Tuberculosis is a multisystem infectious disease that most commonly occurs in the lung. Abdominal tuberculosis is one of the most common types of extrapulmonary tuberculosis. However, abdominal tuberculosis involving the pancreas and peripancreatic lymph nodes is rare.
The clinical manifestations of pancreatic tuberculosis include a generally insidious onset with non-specific constitutional symptoms, while the most common symptoms include abdominal pain, anorexia, weakness, fever, weight loss and night sweats(1). Obstructive jaundice is a common clinical manifestation in pancreatic head carcinoma, but is uncommon in pancreatic tuberculosis (2–4). Laboratory examinations are often non-contributory, including abnormal liver function tests, anemia, leukocytosis or elevated erythrocyte sedimentation rate (5).
The diagnosis of pancreatic tuberculosis is difficult prior to laparotomy in the majority of reported cases (6). Since pancreatic tuberculosis may be cured with antituberculosis therapy, it is important to make a definitive diagnosis on imaging in order to avoid unnecessary surgical interventions. Abdominal tuberculosis involving the pancreas and peripancreatic lymph nodes may mimic pancreatic carcinoma solely based on radiological findings, as in the present case. CT scan is the standard diagnostic option and was applied in the majority of the reported studies. The CT scan characteristics of pancreatic tuberculosis are non-specific, including low density, heterogeneous enhancement, peripheral enhancement, areas of central enhancement and presence of calcifications (6). A low-density mass around the pancreatic head with peripheral rim enhancement on CT, as in the present case, appears to be characteristic of lymphadenitis (3). These findings may result from the central caseous necrosis with peripheral active inflammation of infected lymph nodes (7).
MRI may be assist in the diagnosis of pancreatic tuberculosis. On T1-weighted images, the lesions may exhibit low intensity, and on T2-weighted images they may exhibit high intensity (8, 9). Peripheral rim enhancement may also be observed on post-contrast T1-weighted images, similar to the findings on CT. In addition, dilatation of intrahepatic and extrahepatic bile ducts may occasionally be observed on MRCP (2, 3). Generally, dilatation of the common bile duct and pancreatic duct (double duct sign) on MRCP is highly suggestive of a pancreatic head malignancy. However, pancreatic duct dilatation rarely appears in pancreatic tuberculosis, even if the lesion is located centrally in the head of the pancreas.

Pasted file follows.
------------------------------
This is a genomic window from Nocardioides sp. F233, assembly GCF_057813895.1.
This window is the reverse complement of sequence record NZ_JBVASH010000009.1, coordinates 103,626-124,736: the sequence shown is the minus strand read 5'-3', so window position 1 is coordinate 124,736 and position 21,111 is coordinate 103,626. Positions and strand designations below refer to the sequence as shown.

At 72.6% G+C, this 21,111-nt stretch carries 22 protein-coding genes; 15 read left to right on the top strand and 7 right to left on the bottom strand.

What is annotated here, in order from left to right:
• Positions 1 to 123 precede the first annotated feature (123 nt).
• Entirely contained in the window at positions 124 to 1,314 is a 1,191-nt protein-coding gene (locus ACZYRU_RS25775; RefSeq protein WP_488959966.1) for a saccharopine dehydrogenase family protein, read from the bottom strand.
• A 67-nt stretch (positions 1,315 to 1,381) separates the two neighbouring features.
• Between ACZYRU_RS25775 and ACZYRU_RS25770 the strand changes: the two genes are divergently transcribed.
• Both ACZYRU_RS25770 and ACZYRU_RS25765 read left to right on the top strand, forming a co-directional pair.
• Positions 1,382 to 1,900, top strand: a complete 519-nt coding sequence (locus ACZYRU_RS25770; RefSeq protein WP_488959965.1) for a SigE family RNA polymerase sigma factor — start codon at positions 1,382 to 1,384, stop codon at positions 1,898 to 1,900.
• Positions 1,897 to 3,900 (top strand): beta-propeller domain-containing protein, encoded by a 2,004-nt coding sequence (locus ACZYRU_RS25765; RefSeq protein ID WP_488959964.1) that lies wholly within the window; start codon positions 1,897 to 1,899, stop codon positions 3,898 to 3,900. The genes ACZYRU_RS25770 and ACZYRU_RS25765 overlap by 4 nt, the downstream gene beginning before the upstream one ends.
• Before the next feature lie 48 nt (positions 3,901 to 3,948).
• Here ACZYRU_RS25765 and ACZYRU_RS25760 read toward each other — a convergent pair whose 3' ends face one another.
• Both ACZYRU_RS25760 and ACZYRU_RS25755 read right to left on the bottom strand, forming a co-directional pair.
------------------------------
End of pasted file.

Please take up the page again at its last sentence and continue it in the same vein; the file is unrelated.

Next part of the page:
Abdominal tuberculosis presenting as a pancreatic head mass may encase and compress the portal vein, thus causing portal hypertension and gastric varices (10). Vascular invasion of the abdominal vessels is often considered as a characteristic of a locally advanced pancreatic malignancy. However, vascular involvement cannot be used as a criterion for discriminating pancreatic tuberculosis from pancreatic malignancy, as there are several reports of vascular involvement in pancreatic tuberculosis (11, 12). Abdominal imaging of pancreatic tuberculosis may reveal solid or cystic lesions, typically in the pancreatic head. Therefore, the main differential diagnoses include mucinous/serous cystadenoma, cystic neuroendocrine tumor and pancreatic adenocarcinoma, whereas pancreatic tuberculosis mimicking pancreatic abscess has also been reported (13).
Since the diagnosis of pancreatic tuberculosis from radiological images is difficult, histological or bacteriological confirmation is recommended for establishing the diagnosis. Usual biopsy methods include percutaneous ultrasound-guided or CT-guided biopsy, endoscopic ultrasonography-guided fineneedle aspiration (EUS-FNA), and open surgical or laparoscopic biopsy. EUS-FNA has been increasingly used to confirm the diagnosis(4, 14), and was reported to be safe and effective for sampling(8, 15). However, EUS-FNA has the risk of complications or tumor dissemination in potentially resectable malignant tumors. Another drawback of EUS-FNA is the difficulty in obtaining a sufficient sample for definitive diagnosis. Last but not least, This is not a routine preoperative diagnosis method recommended by the mainstream of China. Therefore, an operation with an incisional biopsy may be a suitable alternative for diagnosing pancreatic tuberculosis, as in the present case. Cytological biopsy in pancreatic tuberculosis shows caseous necrosis, granulomatous inflammation, epitheloid histiocytes, multinucleated giant cells and lymphocytes, while acid-fast bacilli are rarely seen(10, 16). A positive culture for mycobacteria may confirm the diagnosis, but it is less sensitive and requires long incubation periods.